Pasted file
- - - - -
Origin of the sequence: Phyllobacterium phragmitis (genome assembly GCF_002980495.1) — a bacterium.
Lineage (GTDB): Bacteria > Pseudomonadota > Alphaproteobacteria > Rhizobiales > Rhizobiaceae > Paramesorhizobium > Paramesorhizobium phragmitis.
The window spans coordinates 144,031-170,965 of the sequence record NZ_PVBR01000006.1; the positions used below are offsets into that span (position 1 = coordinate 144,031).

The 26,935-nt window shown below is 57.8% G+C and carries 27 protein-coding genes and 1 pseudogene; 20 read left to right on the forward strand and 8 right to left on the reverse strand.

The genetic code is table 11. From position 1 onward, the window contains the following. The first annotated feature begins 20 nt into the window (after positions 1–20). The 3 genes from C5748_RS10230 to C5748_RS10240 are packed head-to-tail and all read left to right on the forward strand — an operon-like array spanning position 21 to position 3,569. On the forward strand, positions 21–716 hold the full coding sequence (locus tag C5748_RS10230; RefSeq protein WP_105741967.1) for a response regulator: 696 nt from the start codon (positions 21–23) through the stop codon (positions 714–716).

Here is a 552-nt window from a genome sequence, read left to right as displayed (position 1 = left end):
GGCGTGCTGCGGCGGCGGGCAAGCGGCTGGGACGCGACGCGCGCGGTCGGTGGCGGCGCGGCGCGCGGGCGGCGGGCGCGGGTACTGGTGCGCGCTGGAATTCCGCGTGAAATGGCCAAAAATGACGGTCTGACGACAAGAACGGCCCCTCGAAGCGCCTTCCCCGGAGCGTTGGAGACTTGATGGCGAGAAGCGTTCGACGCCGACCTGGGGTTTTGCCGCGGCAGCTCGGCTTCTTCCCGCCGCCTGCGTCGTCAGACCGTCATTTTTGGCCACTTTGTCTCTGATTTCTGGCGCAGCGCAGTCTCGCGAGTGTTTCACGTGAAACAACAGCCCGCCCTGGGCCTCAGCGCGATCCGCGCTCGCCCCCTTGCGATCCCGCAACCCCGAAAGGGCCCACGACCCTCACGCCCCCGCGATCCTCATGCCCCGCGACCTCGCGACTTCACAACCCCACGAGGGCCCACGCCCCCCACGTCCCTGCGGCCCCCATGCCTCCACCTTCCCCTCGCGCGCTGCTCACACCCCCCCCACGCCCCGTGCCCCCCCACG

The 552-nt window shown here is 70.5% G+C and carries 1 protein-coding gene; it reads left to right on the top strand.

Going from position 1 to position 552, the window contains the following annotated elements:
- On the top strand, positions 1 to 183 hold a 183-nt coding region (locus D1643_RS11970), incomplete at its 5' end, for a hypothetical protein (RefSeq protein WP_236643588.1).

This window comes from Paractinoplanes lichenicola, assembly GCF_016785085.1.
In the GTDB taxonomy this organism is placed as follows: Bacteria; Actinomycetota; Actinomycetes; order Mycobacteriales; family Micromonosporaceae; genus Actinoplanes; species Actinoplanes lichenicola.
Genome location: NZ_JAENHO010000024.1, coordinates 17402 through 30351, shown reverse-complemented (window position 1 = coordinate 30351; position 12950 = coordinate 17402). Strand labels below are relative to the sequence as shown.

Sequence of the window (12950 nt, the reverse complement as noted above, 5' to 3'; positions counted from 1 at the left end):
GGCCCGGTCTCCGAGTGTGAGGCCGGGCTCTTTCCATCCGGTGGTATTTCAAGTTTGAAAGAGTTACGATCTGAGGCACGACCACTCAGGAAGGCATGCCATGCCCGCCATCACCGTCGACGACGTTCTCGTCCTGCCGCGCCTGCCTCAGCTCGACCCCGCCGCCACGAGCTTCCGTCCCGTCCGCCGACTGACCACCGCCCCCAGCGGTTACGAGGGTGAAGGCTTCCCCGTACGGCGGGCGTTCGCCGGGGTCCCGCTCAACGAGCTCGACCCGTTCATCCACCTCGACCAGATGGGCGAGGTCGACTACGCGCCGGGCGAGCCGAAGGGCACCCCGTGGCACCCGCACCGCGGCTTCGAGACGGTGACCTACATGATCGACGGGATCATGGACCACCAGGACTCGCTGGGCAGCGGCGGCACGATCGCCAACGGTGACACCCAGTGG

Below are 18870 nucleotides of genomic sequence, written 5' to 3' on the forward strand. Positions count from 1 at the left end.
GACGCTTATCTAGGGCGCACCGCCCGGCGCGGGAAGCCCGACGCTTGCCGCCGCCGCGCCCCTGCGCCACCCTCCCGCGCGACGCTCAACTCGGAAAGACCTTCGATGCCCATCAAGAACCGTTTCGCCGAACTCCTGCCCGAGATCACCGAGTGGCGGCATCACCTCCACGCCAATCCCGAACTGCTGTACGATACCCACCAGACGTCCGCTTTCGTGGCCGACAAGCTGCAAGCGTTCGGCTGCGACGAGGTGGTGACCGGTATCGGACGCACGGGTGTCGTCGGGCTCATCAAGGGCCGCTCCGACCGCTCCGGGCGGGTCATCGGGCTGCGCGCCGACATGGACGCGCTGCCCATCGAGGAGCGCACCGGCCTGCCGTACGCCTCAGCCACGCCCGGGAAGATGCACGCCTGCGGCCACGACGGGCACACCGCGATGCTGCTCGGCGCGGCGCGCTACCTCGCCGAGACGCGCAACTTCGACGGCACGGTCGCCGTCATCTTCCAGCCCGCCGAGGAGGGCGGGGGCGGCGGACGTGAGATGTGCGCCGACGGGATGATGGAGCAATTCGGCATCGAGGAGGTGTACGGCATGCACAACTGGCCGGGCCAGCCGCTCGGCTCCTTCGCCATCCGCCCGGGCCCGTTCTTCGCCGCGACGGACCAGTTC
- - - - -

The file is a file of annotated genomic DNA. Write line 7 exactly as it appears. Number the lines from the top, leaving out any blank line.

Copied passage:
GGCGTGCTGCGGCGGCGGGCAAGCGGCTGGGACGCGACGCGCGCGGTCGGTGGCGGCGCGGCGCGCGGGCGGCGGGCGCGGGTACTGGTGCGCGCTGGAATTCCGCGTGAAATGGCCAAAAATGACGGTCTGACGACAAGAACGGCCCCTCGAAGCGCCTTCCCCGGAGCGTTGGAGACTTGATGGCGAGAAGCGTTCGACGCCGACCTGGGGTTTTGCCGCGGCAGCTCGGCTTCTTCCCGCCGCCTGCGTCGTCAGACCGTCATTTTTGGCCACTTTGTCTCTGATTTCTGGCGCAGCGCAGTCTCGCGAGTGTTTCACGTGAAACAACAGCCCGCCCTGGGCCTCAGCGCGATCCGCGCTCGCCCCCTTGCGATCCCGCAACCCCGAAAGGGCCCACGACCCTCACGCCCCCGCGATCCTCATGCCCCGCGACCTCGCGACTTCACAACCCCACGAGGGCCCACGCCCCCCACGTCCCTGCGGCCCCCATGCCTCCACCTTCCCCTCGCGCGCTGCTCACACCCCCCCCACGCCCCGTGCCCCCCCACG